As he felt that he was obviously only protecting himself and in the right, Doc stuck around town and allowed the Marshal to arrest him. That was certainly a mistake, for once he had been disarmed and locked up, Bailey's friends and the town vigilantes began a clamor for his blood. "Big Nose" Kate knew that Doc was finished unless someone did something and quick. Likely as not, the local lawmen would turn the slim gunman over to the mob. Kate went into action by setting fire to an old shed. It burned so rapidly that the flames threatened to engulf the town. Everyone went to fight the fire with the exception of three people: Kate, Doc, and the Officer who guarded him. As soon as the lawman and his prisoner were left alone, she stepped in and confronted them. A pistol in each hand, she disarmed the startled guard, then passed a pistol to Doc and the two of them vanished into the night.

They headed for Dodge City, four hundred miles away, on "borrowed" horses. The couple registered at Deacon Cox's Boarding House in Dodge City as Dr. and Mrs. J. H. Holliday. Doc felt he owed Kate a great deal for rescuing him from a hanging in Fort Griffin and was determined to do anything in his power to make her happy. Kate gave up being a prostitute and inhabiting the saloons. Doc gave up gambling and hung out his shingle again. All of Doc's good intentions were totally unappreciated and did not endure for long. Kate stood the quiet and boredom of respectable living as long as she could. Then she told Doc that she was going back to the bright lights and excitement of the dance halls and gambling dens. Consequently, the two split up, as they were destined to do many times during the remainder of Doc's life.

docholliday6.jpg

September found Doc back dealing Faro in the Long Branch Saloon. A number of Texas cowboys had just arrived in Dodge City with a herd of cattle. After many weeks on the trail, they were a wild, salty bunch, ready to "tree" Dodge. Word was brought into the Long Branch that several of the trail drivers had Wyatt Earp cornered and were boasting that they intended to shoot him down. Doc leaped through the door, gun in hand. When he arrived, two cowboys, Morrison and Driscoll, were holding cocked revolvers on Wyatt, goading him to draw before they shot him down. About twenty of their friends also stood nearby, taunting and insulting the enraged, but helpless, Wyatt. Holliday loosed a volume of profanity and, as the self-styled bad men turned to face Doc, Wyatt rapped Morrison over the head with his long barrel Colt. Then he set about relieving the other cowboys of their guns. Wyatt never forgot the fact that Doc Holliday saved his life that night in Dodge City.

Kate and Doc soon had another of their frequent, violent quarrels and Doc, in a furious mood, saddled his horse and rode out to Trinidad, Colorado. Shortly after he arrived in town, a young gambler, known as "Kid Colton", wishing to make himself a reputation, badgered Doc into a fight. Doc's gun roared twice and Colton collapsed in the dust of the street. Under such circumstances, Doc did not wish to linger around, and rode on into New Mexico. In the summer of 1879, Doc tried his hand as a dentist for the last time in Las Vegas, New Mexico. It was a very weak attempt and ended in a short time when he bought a saloon on Center Street. A few weeks later, he got into an argument with a local gunman, named Mike Gordon, who, by all evidence, was rather popular with the locals. Not one to mince words, Doc politely invited him to start shooting whenever he felt like it and then shot him three times in the stomach. A mob quickly gathered and began plans for decorating a hang tree, using Doc as an ornament. Wisely, Doc disappeared like smoke. Since he had to move on again, Doc knew the one place he would be safe in was Dodge City. After all, Wyatt Earp was his friend. But when he rode back into town, he discovered that Wyatt had gone to a new silver strike, in a place called Tombstone, Arizona.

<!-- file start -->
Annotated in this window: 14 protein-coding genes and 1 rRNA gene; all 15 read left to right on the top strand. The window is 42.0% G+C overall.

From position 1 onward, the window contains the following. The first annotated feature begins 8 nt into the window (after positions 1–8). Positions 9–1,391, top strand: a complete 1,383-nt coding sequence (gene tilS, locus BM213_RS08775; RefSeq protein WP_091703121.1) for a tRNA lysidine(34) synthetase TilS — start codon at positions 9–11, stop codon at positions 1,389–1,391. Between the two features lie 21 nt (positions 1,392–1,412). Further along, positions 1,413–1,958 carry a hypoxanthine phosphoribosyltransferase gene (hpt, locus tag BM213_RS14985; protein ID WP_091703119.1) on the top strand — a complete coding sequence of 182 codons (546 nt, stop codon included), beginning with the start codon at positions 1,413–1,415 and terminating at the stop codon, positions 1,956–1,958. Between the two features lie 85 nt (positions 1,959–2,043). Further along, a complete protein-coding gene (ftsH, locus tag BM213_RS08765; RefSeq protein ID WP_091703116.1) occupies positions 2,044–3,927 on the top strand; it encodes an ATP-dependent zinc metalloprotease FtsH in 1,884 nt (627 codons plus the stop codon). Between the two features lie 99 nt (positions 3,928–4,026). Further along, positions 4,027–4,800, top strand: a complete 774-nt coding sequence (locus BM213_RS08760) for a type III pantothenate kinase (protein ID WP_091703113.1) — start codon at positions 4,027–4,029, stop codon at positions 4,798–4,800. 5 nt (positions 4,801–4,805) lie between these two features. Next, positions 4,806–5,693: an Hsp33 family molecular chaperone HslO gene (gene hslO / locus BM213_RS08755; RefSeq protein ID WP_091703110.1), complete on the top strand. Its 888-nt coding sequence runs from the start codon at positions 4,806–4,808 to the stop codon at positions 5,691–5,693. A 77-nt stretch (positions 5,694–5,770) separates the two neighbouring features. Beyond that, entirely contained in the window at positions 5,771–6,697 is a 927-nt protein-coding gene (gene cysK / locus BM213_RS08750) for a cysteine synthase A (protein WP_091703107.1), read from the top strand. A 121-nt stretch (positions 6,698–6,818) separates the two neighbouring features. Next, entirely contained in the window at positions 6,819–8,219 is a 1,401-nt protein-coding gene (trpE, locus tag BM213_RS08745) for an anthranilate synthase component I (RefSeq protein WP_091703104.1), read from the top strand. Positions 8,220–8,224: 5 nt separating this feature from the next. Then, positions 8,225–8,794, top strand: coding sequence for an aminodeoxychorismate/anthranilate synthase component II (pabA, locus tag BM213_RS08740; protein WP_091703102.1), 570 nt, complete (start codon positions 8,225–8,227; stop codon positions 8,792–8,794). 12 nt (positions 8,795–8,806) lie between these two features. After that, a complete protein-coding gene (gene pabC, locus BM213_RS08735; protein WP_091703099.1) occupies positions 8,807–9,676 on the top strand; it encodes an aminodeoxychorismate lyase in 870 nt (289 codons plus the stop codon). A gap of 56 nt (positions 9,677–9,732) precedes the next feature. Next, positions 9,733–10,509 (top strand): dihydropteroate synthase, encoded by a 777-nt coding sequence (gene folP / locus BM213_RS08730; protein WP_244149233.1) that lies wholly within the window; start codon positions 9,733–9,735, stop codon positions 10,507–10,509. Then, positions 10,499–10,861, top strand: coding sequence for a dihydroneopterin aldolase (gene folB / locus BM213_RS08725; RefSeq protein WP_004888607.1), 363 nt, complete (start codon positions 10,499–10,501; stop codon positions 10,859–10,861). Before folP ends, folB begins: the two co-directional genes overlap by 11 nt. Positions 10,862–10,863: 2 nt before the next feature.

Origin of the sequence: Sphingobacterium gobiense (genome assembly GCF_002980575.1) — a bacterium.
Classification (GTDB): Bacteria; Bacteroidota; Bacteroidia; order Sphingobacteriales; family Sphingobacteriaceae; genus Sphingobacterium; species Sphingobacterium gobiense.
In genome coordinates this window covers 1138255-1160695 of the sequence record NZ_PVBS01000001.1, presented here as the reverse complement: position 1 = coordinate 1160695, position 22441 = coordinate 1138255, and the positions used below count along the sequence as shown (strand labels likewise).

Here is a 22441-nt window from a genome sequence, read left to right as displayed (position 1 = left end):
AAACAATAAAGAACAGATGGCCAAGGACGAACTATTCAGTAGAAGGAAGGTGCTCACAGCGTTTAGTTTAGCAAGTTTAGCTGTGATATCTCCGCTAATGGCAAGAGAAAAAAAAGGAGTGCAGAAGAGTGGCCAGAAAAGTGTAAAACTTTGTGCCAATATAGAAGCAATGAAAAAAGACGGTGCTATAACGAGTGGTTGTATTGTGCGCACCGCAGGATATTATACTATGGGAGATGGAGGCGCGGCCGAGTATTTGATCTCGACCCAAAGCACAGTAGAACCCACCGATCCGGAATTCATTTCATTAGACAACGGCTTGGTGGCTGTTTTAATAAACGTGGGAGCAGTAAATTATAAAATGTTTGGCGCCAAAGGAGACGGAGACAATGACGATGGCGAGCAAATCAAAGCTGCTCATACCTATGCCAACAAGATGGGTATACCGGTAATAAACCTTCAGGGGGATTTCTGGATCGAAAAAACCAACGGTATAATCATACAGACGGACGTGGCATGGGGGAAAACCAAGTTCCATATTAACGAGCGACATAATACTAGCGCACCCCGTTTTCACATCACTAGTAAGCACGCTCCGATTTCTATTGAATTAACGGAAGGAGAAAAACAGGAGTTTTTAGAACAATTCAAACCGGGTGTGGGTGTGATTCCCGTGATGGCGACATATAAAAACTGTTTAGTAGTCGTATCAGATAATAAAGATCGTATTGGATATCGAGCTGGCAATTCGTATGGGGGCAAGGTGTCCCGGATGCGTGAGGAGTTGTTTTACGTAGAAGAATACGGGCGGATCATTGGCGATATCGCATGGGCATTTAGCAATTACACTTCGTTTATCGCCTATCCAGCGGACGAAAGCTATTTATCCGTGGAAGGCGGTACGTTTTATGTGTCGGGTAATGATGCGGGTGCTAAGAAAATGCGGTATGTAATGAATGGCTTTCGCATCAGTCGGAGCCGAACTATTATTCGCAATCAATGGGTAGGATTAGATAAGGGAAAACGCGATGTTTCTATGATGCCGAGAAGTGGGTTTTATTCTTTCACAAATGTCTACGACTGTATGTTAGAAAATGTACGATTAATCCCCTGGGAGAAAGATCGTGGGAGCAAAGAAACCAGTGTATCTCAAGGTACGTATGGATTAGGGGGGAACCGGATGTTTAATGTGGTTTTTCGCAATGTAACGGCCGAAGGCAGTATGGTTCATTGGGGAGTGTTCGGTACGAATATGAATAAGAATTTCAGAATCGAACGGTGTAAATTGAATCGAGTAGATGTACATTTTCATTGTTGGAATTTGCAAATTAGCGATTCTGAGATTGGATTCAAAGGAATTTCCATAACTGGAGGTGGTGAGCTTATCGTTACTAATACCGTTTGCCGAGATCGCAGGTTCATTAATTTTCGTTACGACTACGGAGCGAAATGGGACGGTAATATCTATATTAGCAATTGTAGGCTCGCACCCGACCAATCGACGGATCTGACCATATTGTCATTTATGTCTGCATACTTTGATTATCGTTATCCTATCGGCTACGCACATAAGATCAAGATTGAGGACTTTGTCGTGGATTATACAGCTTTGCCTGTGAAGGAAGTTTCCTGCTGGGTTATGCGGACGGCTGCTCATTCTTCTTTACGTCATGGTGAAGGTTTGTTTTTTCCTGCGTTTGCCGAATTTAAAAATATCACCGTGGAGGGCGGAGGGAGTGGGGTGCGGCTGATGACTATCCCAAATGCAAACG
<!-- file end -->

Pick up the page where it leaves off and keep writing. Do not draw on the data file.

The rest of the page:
There was nothing to hold him in Dodge City with Wyatt gone, so Doc headed West, bound for Tombstone. Without Doc knowing it, he would soon get to know more of the Earp family, for all of the Earp brothers were bound for Tombstone. Morgan was coming in from Montana, Wyatt and James from Dodge City and Virgil from Prescott, where Marshal Crawley Dake had just made him a Deputy U.S. Marshal. Virgil left Prescott for Tombstone without Holliday , who was having a fantastic run of luck at the poker tables.

"Big Nose" Kate, also enroute to the new boom town of Tombstone, caught up with Doc in Prescott while he was still winning at poker. The two of them reached Tombstone in the early summer of 1880 and Doc, with $40,000 of the Prescott gamblers' money in his pockets, found Kate very happy to be in his company.

In Tombstone, Doc found Kate's living quarters sandwiched between a funeral parlor and the Soma Winery on the North side of Allen Street, at Sixth Street. Kate was quick to realize opportunity and, soon after her arrival in Tombstone, went into business and was soon making a sizable income. She purchased a large tent, rounded up several girls, a few barrels of bad, cheap whiskey and operated Tombstone's first "sporting house".

The outlaw gang in Tombstone had things their way for quite some time and they resented the arrival of the Earp brothers and Doc Holliday. "Old man" Clanton, his sons, Ike, Phin, and Billy, the McLaury brothers, Frank and Tom, Curly Bill Brocius, John Ringo and their followers lost no time in expressing their displeasure. Doc had become quite famous as a gunman by the time he had reached Tombstone. Several men had died in encounters with him. At any rate, Holliday was a welcome addition to the Earp's fight with the "Cowboy" faction.

docholliday7.jpg

Johnny Tyler and Doc had a dispute in the Oriental Saloon, early in October, 1880. Tyler left as quickly as possible but Doc and Milt Joyce, the saloon owner, continue to argue. The argument turned into gunplay and Doc drunkenly fired several shots. Finally, Milt struck Doc on the head with a pistol. When the affair ended Joyce had been shot through the hand, Parker, his bartender, was shot through the toe on the left foot and Holliday had a lump on his head from the pistol-whipping by Joyce. Doc was arrested and charged with assault with a deadly weapon. He was found guilty by Justice Reilly and fined $20 for assault and battery and $11.25 costs.